(TNS) - While most have done their job by adhering to Gov. Charlie Baker's stay-at-home advisory to flatten the curve of coronavirus cases, the Massachusetts National Guard's 1058th Transportation Company, based in Hingham, has done its job by transporting much-needed supplies to the front lines in the battle against COVID-19.
Chief Warrant Officer 2 David Painten of Stoughton, one of the 1058th's noncommissioned officers, has been with the unit for five years and says the company has been responding at all hours of the day and night during this trying time.
"They are working their tails off every day," he said. "I couldn't be prouder of their hard work and effort."
The 167 men and women serving in the 1058th have had missions every day since they were activated on March 20.
In the past month, they've logged 23,000 miles transporting personal protective equipment to police and fire departments, hospitals, and nursing homes throughout the state.
"We are a transportation company, it's what we were made for," Painten said.
The Massachusetts Emergency Management Agency sends the requests for supplies to headquarters and the missions are sent to the 1058th the night before.
A typical mission includes visits to three to seven sites.
Before they head out, the guardsmen check their 5-ton Light Medium Tactical Vehicle at the Hingham Armory to make sure everything is running properly.
In the beginning, they picked up donated supplies that were dropped off at VFWs throughout the state and then took them to the central distribution center in Marlboro. On later missions, they delivered them directly to communities from north of Boston down to the Cape.
Because they are delivering personal protective equipment, it is critical that the soldiers themselves aren't COVID-19 positive or the equipment they're delivering will be tainted. Every morning when they enter the armory in Hingham, their temperature is taken. At the distribution center in Marlboro, their temperature is taken again and their pulse is checked. The soldiers wear personal protective equipment when they deliver the supplies to ensure safety for all.
The soldiers know the importance of their mission.
Corporal Deanna Walsh, of Stoneham, was in the lead truck on the Logan Airport mission where the company helped unload thousands of N95 masks from the Kraft family plane.
"This is the biggest mission I've been a part of," Walsh said. "And I'm so grateful that I get to help out. You see all the bad stuff on the news, but I know we're doing this good out here to help mitigate (the disease) and try to create a stop to it."
Being part of the Logan mission and unloading the masks has been a highlight for the 1058th so far, members say.
"Everyone was just working so smoothly together and everyone's cooperation. All of this is going to help out so many people," Walsh said.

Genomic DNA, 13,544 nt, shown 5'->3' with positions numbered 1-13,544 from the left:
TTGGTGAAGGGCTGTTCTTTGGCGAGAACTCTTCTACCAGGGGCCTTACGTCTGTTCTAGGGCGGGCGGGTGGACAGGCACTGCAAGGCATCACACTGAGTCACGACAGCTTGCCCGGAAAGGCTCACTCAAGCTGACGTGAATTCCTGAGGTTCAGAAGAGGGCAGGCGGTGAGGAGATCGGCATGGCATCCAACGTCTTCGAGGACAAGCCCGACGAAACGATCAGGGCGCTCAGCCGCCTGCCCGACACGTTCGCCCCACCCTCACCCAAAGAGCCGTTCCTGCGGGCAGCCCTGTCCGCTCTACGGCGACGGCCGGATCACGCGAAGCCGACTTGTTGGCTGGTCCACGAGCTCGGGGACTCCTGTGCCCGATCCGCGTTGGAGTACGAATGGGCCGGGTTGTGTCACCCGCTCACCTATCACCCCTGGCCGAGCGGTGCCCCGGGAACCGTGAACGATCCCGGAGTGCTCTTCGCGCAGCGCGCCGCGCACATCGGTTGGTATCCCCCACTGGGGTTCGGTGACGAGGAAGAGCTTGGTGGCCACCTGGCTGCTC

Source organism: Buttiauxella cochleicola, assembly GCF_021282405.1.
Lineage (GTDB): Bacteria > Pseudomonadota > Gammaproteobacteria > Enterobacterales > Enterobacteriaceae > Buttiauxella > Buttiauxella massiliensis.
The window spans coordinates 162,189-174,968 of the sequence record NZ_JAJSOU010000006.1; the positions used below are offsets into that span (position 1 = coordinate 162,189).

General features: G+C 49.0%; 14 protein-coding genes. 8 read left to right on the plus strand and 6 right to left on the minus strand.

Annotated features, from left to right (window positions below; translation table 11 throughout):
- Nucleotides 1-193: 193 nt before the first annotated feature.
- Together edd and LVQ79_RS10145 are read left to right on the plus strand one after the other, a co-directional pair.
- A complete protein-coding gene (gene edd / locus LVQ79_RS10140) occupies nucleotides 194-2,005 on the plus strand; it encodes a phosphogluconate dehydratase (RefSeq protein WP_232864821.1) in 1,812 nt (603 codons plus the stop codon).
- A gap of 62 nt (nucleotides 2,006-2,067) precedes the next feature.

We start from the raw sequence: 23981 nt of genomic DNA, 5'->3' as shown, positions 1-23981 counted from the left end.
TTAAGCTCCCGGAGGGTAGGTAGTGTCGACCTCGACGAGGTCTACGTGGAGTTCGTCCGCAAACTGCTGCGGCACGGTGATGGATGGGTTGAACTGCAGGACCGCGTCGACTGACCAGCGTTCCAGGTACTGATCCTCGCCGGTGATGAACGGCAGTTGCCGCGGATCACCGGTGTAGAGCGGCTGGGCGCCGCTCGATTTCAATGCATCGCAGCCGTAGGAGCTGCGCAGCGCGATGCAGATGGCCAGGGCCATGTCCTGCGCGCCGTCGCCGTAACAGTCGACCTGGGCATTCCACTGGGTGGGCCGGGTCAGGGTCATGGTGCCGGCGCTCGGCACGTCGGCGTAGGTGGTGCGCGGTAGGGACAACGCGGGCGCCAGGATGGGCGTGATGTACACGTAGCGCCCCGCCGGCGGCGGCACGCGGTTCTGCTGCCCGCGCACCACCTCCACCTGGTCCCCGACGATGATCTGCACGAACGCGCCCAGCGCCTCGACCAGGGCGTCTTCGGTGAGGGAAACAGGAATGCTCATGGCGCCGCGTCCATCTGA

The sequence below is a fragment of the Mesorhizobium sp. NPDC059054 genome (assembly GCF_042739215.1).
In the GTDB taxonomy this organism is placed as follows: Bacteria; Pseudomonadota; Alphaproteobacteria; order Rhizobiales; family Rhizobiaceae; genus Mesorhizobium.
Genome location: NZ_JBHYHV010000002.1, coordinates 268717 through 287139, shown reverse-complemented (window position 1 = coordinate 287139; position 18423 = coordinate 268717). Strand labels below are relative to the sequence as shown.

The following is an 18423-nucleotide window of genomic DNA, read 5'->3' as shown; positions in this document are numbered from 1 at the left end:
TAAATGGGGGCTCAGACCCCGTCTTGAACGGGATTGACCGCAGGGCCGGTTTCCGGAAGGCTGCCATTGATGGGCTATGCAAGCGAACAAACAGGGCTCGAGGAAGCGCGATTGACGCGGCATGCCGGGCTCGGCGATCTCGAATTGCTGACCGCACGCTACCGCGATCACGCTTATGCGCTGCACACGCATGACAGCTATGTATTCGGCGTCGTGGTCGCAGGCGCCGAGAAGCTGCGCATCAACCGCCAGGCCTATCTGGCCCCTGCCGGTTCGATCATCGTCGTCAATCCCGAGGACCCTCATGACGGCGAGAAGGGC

Specialist Jared Chipman, a Hingham High School 2014 graduate, joined the 1058 because he wanted to do something to better his life after he earned an associate's degree. The seed was planted at a young age, when he used to watch National Guard trucks drive up and down Hingham streets.
Chipman's entire family has been involved during the COVID-19 pandemic. His mother is a nurse who takes care of patients, and his sister is an emergency medical technician who has been busy responding to multiple calls per day. When he was activated, Chipman said he was glad to answer the call.
"I'm happy to be here," he said. "I'm glad to be helping out as much as I can. Anytime they need me, I said 'Call me, I will be here.' "
Members of the 1058th have been making sacrifices while they have been activated.
Chipman's girlfriend's father is 70 years old and has respiratory issues, so he hasn't had a chance to spend time with her or their 1-year-old. But Chipman said he understands the mission.
"It's a sacrifice you gotta make," he said.
Others in the unit, who live more than 50 miles from the armory, are staying in hotels away from partners and family. There have also been members of the National Guard throughout the state that have tested positive for COVID-19 since they've been activated. Because of privacy laws, the 1058th cannot release information about cases involving the company.
Usually, the 1058th meets one weekend per month and for one week in the summer, so they don't have much of a chance to bond. This mission has changed that, according to First Sgt. Vernon Jones, of Dorchester.
"The most important thing is, us as the 1058th, us coming together as a whole," Jones said. "Coming together as one team, one family. We love doing what we do . . . and to be in this moment of time, just to be a part of it, to be part of the mission, to be part of the resiliency of the state and of the country and coming together as a whole is very important."
The soldiers of the 1058th understand their role. They have been trained to transport supplies and provide mutual aid for first responders during emergency situations like flooding from nor'easters.
With the state facing its biggest emergency since perhaps the Blizzard of '78, the pandemic is the largest and longest-lasting mission the 1058th has dealt with domestically. In response, the 1058th has stepped up to the challenge.
"We've got to prepare for the worst and hope for the best," said Painten.
Robin Chan can be reached at email@example.com.
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